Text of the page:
St Etheldreda Church King Street

Exterior

Exterior view od st. Etheldreda
St Etheldreda Church - photo E M Trendell ARPS)

Tower - The lower, round part is original. The octagonal belfry is a rebuild of 1723, though much of its outer facing is by Boardman.
Porch - This was added in the fifteenth century, in the Perpendicular style. Above the doorway are the coats of arms of its donors. The niche was for a statue, probably of St Etheldreda, the Abbess of Ely. The fine inner round arched doorway is the Norman original, though much restored.
Nave and chancel: south side - The Norman zigzag 'string course' either side of the inner doorway continues outside and is the clue to the layout of the original church. To the left, on the present corner buttress, it marks the original south-west corner of the nave. To the right, broken by later windows, it stops at a flat Norman buttress, the original south-east corner of the nave. It then drops to a lower level, marking the start of the original, probably apsidal, sanctuary. It finally stops at a modern buttress, which marks the start of the later rectangular chancel which replaced the sanctuary

Following the sixteenth century Reformation, the church declined: in 1597 the chancel was described as being "greatly ruinous". By the late nineteenth century the church was dilapidated and all but redundant. In the 1880s, an energetic new vicar took on its restoration, so it is not surprising that most of what we now see is in fact Victorian.
The architect's aim was, not the 'conservative repair' of what he found, but the creation of an idealised 'Medieval' church. The nave roof was renewed, buttresses were added, flintwork refaced and windows, where not already of that period, were renewed in the 'Decorated' style of the late fourteenth century. Exceptions are the two south chancel windows, which were copied from what was there before: hence the 'Y' tracery '(which is the clue to the thirteenth century date for the chancel) and the 'monkey and man' corbels. The chancel roof dates from the early twentieth century.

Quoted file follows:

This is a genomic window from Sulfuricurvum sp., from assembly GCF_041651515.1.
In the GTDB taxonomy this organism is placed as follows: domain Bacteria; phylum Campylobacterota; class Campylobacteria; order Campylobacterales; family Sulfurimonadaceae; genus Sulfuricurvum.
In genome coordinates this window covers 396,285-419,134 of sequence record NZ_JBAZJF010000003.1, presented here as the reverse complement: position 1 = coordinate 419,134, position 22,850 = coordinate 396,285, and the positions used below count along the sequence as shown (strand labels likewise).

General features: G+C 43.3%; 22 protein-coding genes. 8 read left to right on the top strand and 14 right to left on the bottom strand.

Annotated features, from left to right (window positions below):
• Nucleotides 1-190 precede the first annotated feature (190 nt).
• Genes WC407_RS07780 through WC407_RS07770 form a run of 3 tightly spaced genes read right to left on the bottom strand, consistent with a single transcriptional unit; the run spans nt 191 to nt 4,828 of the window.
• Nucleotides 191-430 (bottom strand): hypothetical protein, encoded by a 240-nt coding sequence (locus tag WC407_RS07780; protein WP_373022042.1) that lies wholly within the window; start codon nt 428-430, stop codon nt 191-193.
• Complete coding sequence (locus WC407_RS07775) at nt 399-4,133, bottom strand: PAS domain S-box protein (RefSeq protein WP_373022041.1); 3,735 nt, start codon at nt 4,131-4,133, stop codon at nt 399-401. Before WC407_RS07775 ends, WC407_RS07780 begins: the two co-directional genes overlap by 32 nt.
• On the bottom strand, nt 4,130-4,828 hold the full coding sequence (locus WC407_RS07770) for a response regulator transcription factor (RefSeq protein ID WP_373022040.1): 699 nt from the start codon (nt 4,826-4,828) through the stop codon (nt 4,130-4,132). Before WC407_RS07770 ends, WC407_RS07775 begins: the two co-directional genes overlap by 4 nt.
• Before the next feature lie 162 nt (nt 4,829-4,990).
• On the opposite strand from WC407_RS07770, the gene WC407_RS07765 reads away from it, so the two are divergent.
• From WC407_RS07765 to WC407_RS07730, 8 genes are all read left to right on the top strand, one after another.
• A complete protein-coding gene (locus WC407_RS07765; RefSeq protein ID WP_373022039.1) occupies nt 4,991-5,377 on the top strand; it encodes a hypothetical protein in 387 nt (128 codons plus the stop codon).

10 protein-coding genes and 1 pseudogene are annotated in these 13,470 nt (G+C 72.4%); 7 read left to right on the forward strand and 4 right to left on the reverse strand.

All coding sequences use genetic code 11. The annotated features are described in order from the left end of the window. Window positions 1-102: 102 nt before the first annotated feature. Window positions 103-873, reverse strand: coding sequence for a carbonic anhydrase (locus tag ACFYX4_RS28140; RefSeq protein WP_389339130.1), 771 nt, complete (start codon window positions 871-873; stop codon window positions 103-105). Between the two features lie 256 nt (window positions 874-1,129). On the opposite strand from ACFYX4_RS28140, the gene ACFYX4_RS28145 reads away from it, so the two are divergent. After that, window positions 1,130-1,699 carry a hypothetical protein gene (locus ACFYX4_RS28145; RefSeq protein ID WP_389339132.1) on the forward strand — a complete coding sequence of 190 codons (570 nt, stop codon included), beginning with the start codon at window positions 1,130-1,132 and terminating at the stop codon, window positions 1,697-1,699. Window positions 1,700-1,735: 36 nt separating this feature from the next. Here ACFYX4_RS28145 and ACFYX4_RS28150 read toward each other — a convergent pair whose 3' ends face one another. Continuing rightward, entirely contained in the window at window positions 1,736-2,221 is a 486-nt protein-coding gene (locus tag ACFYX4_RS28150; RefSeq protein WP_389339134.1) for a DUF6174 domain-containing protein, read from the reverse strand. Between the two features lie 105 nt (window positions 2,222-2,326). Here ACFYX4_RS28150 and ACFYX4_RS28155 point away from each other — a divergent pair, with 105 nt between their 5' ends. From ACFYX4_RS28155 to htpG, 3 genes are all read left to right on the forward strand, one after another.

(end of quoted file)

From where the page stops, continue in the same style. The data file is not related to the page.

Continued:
view of top of reproduction decorated window
Large 'Decorated' window by Boardman- photo E M Trendell ARPS

Chancel: east end - The large 'Decorated' window by Boardman replaced a plain wooden one.

Nave: north side - The larger window, with the "flat" arch is in the 'Perpendicular' style of the late fifteenth century. Unlike a similar one on the south side, it escaped the restorers' attentions. To its left, the area of rebuilt flintwork marks the site of the former rood loft stair turret.
Further to the right, the Norman zigzag course reappears and then curves to form a door arch, now blocked. Below it, at a lower level, is a fifteenth century doorway, also now blocked.


INTERIOR

Nothing, apart from the thick walls, now hints at the original Norman interior. The tall tower arch, replacing a smaller Norman one, was inserted probably in the thirteenth century. A wide chancel arch would also have been built at this time, but the present one is by Boardman in the 19th century. We can get a close-up view of Boardman's fine nave roof from the present upper floor. The wall beams on which it rests are probably fifteenth century.

delapidated monument of husband and wife praying over a coffin
photo E M Trendell ARPS

A wall painting of St Christopher was uncovered in 1884. A drawing of it was made, but the painting itself did not survive. The doorway, now blocked, on the north side of the nave (near the chancel arch) gave access to the rood loft stair turret. The 'rood loft’ would have been above the rood screen which, before the Reformation, separated nave from chancel.

In the chancel is a monument to William Johnson, who died in 1611. It was moved from St Peter Southgate church, demolished in 1887.

The religious revival in the late nineteenth century saw the church furnished in a 'Medieval' style under the influence of the Oxford Movement.  But the revival was not to last. By 1970 the church was derelict.

Since 1975 extensive repairs have been carried out. To accommodate artist's studios, an upper floor, north roof light, toilets and kitchen have been provided

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